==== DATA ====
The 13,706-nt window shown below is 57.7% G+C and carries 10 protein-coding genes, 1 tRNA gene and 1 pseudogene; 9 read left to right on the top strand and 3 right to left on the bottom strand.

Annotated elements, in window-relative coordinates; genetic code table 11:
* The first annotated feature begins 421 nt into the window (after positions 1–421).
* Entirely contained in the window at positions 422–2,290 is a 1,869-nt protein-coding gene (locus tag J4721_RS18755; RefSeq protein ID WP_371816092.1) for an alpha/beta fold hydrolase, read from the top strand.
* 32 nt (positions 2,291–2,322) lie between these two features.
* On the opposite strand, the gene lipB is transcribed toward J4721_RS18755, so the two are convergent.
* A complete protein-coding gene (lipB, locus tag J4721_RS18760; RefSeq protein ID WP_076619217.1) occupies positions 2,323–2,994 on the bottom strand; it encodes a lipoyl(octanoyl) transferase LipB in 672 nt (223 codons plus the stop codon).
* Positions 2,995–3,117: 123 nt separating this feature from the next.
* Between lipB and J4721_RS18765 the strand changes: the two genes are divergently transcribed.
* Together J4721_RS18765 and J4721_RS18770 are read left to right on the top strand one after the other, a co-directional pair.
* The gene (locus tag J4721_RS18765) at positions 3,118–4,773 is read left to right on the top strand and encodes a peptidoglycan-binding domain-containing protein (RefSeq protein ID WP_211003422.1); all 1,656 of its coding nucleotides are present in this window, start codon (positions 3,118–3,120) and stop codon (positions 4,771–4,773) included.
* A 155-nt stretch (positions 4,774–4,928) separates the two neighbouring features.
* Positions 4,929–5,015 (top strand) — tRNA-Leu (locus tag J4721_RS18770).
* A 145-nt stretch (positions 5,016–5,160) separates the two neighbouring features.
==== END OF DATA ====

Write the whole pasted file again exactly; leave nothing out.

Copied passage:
The 13,706-nt window shown below is 57.7% G+C and carries 10 protein-coding genes, 1 tRNA gene and 1 pseudogene; 9 read left to right on the top strand and 3 right to left on the bottom strand.

Annotated elements, in window-relative coordinates; genetic code table 11:
* The first annotated feature begins 421 nt into the window (after positions 1–421).
* Entirely contained in the window at positions 422–2,290 is a 1,869-nt protein-coding gene (locus tag J4721_RS18755; RefSeq protein ID WP_371816092.1) for an alpha/beta fold hydrolase, read from the top strand.
* 32 nt (positions 2,291–2,322) lie between these two features.
* On the opposite strand, the gene lipB is transcribed toward J4721_RS18755, so the two are convergent.
* A complete protein-coding gene (lipB, locus tag J4721_RS18760; RefSeq protein ID WP_076619217.1) occupies positions 2,323–2,994 on the bottom strand; it encodes a lipoyl(octanoyl) transferase LipB in 672 nt (223 codons plus the stop codon).
* Positions 2,995–3,117: 123 nt separating this feature from the next.
* Between lipB and J4721_RS18765 the strand changes: the two genes are divergently transcribed.
* Together J4721_RS18765 and J4721_RS18770 are read left to right on the top strand one after the other, a co-directional pair.
* The gene (locus tag J4721_RS18765) at positions 3,118–4,773 is read left to right on the top strand and encodes a peptidoglycan-binding domain-containing protein (RefSeq protein ID WP_211003422.1); all 1,656 of its coding nucleotides are present in this window, start codon (positions 3,118–3,120) and stop codon (positions 4,771–4,773) included.
* A 155-nt stretch (positions 4,774–4,928) separates the two neighbouring features.
* Positions 4,929–5,015 (top strand) — tRNA-Leu (locus tag J4721_RS18770).
* A 145-nt stretch (positions 5,016–5,160) separates the two neighbouring features.